There have been two major upsides from this week, however, besides the obvious of a safe, successful surgery. The first is that since I haven’t been running, I’ve had a ton of time to deal with my to-do list. I’m psyched to say that today, I finished a first draft of my manuscript and that by Tuesday at noon, my goal is to have a do list. Can you imagine?!?

The second upside is that I’ve had to be creative about lifting options and came across some really fun (but really hard) low weight ones. If you think you’re in shape, I encourage you to try to resistance band one. In full disclosure, there was no way I could do 100 of the lying pullovers. I did 50 and literally couldn’t do another one.

The other exciting news for the week is that it’s MATCH WEEK!!!! Tomorrow at 11 am, we find out if we matched via a cryptic email that just says yes or no. On Friday at noon, we have a big ceremony at school (as do all 4th year medical students) where we open envelopes and find out where we’ll be going for Residency. I think I’ll breathe a sign of relief tomorrow at 11 but I have a feeling it’s going to be a long week.

Week in Review 1.23.17 to 1.29.17

Monday am: Thanks to odd January weather, actually made it to the outdoor track for 5 by 800 at interval pace. Enormously humbling to be struggling along just a bit faster than what I consider my usual tempo pace but felt great to get it done. Legs after.

Monday pm: 45 minute skate ski with the team.

Tuesday: 4.7 mile run in the snow/sleet/ice storm. Stayed upright, which is all a girl can ask for.

Wednesday: 5.65 miles while the car was getting inspected. Sidewalks still a little hairy but trail shoes did the trick. Skied with the team in the afternoon, probably 20 minutes or so of real skiing and a lot of coach standing.

Thursday: No run. Had I known how busy the end of the week would get, I would have run on Thursday instead of taking it as a scheduled rest day but I was trying to be good. I downhill skied all day and the conditions were INCREDIBLE.

Friday: 7 mile progression run on the treadmill. Massage in the afternoon.

Saturday: All of the activities day. 3 mile recovery run, 30 minutes of nordic skiing plus coaching then 5 hours of downhill skiing then three rounds of bowling.

Sunday: Got slammed by my schedule (and my own bad planning) and didn’t get any run in, let alone my long run. Disappointed but trying to view my accessory activities as deposits into the fitness bank.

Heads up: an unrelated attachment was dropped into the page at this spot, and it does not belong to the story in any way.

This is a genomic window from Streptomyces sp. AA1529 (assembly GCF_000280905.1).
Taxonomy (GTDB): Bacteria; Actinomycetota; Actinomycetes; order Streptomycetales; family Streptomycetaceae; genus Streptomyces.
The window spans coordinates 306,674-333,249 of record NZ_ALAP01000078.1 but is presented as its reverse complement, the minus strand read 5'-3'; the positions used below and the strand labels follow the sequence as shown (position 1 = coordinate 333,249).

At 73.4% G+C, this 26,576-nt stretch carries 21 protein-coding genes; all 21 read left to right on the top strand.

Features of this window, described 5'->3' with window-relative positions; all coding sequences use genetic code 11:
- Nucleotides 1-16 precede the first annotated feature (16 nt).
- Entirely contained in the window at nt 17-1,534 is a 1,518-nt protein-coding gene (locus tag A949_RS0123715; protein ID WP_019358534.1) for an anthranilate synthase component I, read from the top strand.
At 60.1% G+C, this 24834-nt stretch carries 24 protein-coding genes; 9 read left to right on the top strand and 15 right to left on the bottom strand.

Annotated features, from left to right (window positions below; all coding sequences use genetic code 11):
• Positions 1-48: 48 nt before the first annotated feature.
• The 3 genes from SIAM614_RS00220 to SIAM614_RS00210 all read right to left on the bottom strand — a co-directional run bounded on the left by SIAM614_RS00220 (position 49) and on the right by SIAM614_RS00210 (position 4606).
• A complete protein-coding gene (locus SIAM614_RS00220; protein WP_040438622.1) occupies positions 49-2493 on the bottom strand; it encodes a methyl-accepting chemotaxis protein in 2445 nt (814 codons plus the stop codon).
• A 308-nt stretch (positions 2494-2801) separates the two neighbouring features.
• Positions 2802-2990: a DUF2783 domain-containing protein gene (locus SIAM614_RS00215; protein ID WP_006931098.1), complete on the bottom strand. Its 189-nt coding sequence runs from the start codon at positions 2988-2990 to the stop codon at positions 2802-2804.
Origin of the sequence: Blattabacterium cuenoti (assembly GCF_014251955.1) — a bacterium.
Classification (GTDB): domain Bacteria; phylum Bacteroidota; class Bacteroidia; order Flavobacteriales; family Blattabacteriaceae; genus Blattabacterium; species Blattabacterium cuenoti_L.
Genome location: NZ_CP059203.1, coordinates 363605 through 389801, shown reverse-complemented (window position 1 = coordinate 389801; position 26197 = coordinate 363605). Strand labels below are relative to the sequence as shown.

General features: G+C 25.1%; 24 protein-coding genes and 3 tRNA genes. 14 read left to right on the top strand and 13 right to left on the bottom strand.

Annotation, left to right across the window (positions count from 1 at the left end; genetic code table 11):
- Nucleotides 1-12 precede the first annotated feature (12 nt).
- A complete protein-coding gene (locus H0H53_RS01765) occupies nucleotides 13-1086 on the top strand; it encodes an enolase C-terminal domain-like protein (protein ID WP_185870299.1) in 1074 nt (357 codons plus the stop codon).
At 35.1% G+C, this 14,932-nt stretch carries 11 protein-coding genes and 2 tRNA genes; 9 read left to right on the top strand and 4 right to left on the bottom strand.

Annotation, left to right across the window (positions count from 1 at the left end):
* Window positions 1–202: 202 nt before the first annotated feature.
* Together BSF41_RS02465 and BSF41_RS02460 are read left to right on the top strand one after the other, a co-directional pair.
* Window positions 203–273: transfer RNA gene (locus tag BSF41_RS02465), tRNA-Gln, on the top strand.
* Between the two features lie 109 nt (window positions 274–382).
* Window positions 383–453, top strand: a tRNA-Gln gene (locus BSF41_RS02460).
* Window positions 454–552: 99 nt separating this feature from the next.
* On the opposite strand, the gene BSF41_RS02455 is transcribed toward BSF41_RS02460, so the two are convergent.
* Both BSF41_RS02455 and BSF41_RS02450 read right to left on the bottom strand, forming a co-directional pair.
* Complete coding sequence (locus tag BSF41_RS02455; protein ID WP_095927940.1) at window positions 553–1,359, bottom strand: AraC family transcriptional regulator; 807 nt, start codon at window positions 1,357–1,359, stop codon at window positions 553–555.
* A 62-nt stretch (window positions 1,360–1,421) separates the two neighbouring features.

Total Miles: 33.1

The good? I got two solid workouts in, lifted a lot and got a massage which did wonders for my glutes, hamstrings and back. The not so good? I didn’t do a good job managing my schedule and messed up my long run. My senior research abstract is due on Friday and I’m still scrambling to review charts. Interview season and HIPAA made it impossible to do this project on the road so I’ve been working hard to get through it since my travel wrapped up.

I still didn’t manage to get 20 minutes of yoga in this week, which is more a reflection of my prioritization than schedule. I need to make this investment, period. My DQS was > 15 on 5/7 days and even the days it wasn’t, I was making good food choices. Planning meals on Sunday makes a huge difference for me and surrounding myself with good choices for fueling makes it easy to get to 15.

This week brings my LAST interview. Wahooo!!! I’m headed to the Windy City where I’ll get my long run in on Friday, hopefully along the Lakefront Trail if there’s not too much snow. Will has shoulder surgery on Thursday and will be out of commission for 12 weeks so I’ll also be trying to pick up more of our household stuff that he usually manages. Finally, this is my last weekend before I go back on service on Monday for my Medicine Acting Internship. My AI will be a great test for my workout plan during Residency and my goal is to just get my workouts in (including that long run!!) and be at least at 40 miles a week. Everything else is gravy!

Why I Am Trying a 9 Day Training Cycle

It’s no secret that my schedule is wonky at best. I am occasionally on a Monday through Friday workweek but most of the time, the idea of weekend or workweek is irrelevant. Add in the fact that I start coaching full time this coming week with meets almost every Saturday and half my weekend instantly evaporates. On top of this, I have call requirements and a fall full of interviews, some of which are a long travel from Burlington.

In addition to this scheduling nightmare for the fall, I’m also in desperate need of a better recovery plan. Thanks to the above schedule, my ability to increase sleep is limited and by definition, I’m on my feet all day, sometimes in very awkward positions. How then, to create more recovery time so that I can keep chasing after my athletic pursuits? One option is to increase my intensity but drop my volume. I ran a very successful first marathon on 35 miles a week, so this is a possibility I’ll likely reconsider during residency. The other option and the one I’ll be trying out this fall is the 9 day training cycle. 

The premise is simple: instead of trying to do a speed workout, tempo workout and long run in 7 days, you do it in 9 days. The nice part of this is that each harder effort is followed by both a recover run and a regular run and increases the likelihood you hit hard workouts fully recovered. Because there are more days to play with, the added benefit of flexibility is a good fit for the inevitable travel delays that I’ll experience this fall.